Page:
Residential controlled loads in Queensland are called ‘economy tariffs’, but are more specifically known as Tariff 31 and Tariff 33. There are only two major distribution networks in Queensland: Energex and Ergon. Energex services South-East Queensland, while Ergon is the distributor and sole retailer for the rest of the state.

Energex network

Customers on Tariff 31, also known as Controlled Load 1, could save a little over $34 per quarter, based on our example. Those on Tariff 33 would save a modest $12 a quarter.

Sample rates

Single rate (SR) Tariff 31 and 33 rates
Usage rate Supply charge Usage T31 Usage T33 Supply (T31 & T33)
25.9c/kWh $1.28/day 15.8c/kWh 21.9c/kWh 2.95c/day

Sample quarterly costs

Single rate (SR) SR + Controlled Load 1 SR + Controlled Load 2
$587.86 $553.78 $575.98

Ergon Energy network

Ergon customers on Tariff 31 could save a neat $34 every quarter based to our calculations. In the example we used however, Ergon network customers on Tariff 33 might only save a few dollars each quarter due to the relatively high supply charges.

Sample rates

Single rate (SR) Controlled Load usage rates Controlled Load supply rates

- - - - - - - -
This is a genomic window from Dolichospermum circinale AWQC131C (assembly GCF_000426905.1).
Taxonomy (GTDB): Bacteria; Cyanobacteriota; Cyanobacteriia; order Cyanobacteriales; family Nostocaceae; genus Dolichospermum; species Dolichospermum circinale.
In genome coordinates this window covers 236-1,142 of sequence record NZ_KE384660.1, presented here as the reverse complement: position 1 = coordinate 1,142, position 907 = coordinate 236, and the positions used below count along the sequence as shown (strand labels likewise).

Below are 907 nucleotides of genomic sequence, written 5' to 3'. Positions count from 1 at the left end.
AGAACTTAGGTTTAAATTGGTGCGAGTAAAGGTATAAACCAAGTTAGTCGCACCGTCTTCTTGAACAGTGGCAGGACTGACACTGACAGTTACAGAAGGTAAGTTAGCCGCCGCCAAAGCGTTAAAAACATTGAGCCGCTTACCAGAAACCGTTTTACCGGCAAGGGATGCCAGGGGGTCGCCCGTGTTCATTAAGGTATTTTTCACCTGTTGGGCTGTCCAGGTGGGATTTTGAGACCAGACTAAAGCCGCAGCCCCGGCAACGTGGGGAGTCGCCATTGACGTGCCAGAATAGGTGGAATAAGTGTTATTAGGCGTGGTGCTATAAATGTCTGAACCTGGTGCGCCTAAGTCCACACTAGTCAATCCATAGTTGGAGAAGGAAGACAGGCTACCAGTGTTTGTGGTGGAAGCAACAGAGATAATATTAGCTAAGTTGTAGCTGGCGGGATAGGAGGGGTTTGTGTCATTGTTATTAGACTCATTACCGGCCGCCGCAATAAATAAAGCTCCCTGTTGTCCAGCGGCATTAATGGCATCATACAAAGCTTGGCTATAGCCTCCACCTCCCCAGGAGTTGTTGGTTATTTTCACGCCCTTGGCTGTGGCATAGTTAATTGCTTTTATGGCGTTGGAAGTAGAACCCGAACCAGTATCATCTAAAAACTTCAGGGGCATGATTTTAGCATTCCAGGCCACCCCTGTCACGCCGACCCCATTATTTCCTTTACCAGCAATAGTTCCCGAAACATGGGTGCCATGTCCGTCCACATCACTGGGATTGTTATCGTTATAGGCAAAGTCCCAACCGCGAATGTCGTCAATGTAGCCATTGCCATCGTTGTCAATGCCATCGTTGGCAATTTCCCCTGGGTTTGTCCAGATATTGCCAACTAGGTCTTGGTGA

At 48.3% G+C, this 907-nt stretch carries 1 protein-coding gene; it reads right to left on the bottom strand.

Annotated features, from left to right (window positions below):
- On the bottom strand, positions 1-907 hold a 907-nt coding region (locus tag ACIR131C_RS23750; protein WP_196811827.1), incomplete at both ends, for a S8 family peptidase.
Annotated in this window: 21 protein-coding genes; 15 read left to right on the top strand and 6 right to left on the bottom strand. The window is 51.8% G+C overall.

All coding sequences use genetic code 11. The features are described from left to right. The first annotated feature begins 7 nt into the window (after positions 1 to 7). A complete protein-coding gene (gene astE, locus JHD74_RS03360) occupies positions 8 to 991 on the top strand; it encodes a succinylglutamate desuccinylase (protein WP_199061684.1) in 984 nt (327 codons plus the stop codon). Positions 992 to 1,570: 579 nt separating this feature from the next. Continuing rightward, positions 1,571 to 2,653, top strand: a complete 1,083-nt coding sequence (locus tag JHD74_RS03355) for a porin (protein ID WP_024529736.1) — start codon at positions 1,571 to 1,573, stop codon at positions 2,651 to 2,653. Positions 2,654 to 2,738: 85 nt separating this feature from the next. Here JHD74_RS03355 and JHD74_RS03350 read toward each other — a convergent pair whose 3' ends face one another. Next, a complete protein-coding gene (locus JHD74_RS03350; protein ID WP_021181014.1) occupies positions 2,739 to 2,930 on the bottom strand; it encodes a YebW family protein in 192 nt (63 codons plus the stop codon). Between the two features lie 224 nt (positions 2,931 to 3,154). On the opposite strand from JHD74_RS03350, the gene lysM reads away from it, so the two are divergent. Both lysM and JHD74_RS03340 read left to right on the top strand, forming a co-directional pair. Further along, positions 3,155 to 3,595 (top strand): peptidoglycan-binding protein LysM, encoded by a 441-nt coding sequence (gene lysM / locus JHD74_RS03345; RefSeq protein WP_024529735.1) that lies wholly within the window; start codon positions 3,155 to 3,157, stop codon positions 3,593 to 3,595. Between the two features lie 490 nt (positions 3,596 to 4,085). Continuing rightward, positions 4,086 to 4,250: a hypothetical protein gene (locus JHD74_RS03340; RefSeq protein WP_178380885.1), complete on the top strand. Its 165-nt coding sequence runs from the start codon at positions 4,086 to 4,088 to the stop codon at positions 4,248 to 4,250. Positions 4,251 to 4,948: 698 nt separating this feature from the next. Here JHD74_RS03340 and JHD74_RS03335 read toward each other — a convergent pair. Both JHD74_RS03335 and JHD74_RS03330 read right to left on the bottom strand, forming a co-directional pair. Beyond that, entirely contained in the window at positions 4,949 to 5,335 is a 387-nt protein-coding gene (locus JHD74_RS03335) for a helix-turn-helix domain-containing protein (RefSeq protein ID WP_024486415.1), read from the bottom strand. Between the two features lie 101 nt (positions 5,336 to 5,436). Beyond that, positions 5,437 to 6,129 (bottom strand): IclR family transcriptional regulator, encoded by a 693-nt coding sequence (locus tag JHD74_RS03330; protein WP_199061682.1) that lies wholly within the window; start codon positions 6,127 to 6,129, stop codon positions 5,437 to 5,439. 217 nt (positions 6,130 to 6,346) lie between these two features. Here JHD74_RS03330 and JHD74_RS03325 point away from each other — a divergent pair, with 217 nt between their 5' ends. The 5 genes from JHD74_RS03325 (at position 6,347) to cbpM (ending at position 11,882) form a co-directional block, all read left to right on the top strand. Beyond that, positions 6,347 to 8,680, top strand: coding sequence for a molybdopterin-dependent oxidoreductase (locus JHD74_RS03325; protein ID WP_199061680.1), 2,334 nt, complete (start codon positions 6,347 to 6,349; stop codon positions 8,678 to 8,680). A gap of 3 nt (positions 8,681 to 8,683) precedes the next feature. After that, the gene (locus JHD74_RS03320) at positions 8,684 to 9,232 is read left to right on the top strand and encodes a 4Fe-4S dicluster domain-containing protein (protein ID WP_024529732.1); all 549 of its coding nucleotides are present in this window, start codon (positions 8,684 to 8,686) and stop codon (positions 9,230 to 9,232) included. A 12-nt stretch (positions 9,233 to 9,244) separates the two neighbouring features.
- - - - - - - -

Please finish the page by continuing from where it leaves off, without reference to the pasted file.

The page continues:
Usage rate Supply charge T31 T33 T31 T33
27.1c/kWh 98.5c/day 13.7c/kWh 20.8c/kWh 15.8c/day 22c/day

Sample quarterly costs

Single rate (SR) SR + Controlled Load 1 SR + Controlled Load 2
$582.85 $548.46 $579.94

South Australia

Controlled loads in South Australia are a little different to those in the other states. There is only one controlled load and there are no supply charges attached. It’s often referred to in SA electricity price factsheets as the ‘Off-peak’ tariff because, well – you guessed it – power is only supplied during off-peak hours. These hours are once again chosen by the distributor, SA Power Networks.

Keep in mind that some retailers, including AGL, do not list any offers on their website that include a controlled load option. Contact your retailer to see if this tariff is available to you.

SA Power Networks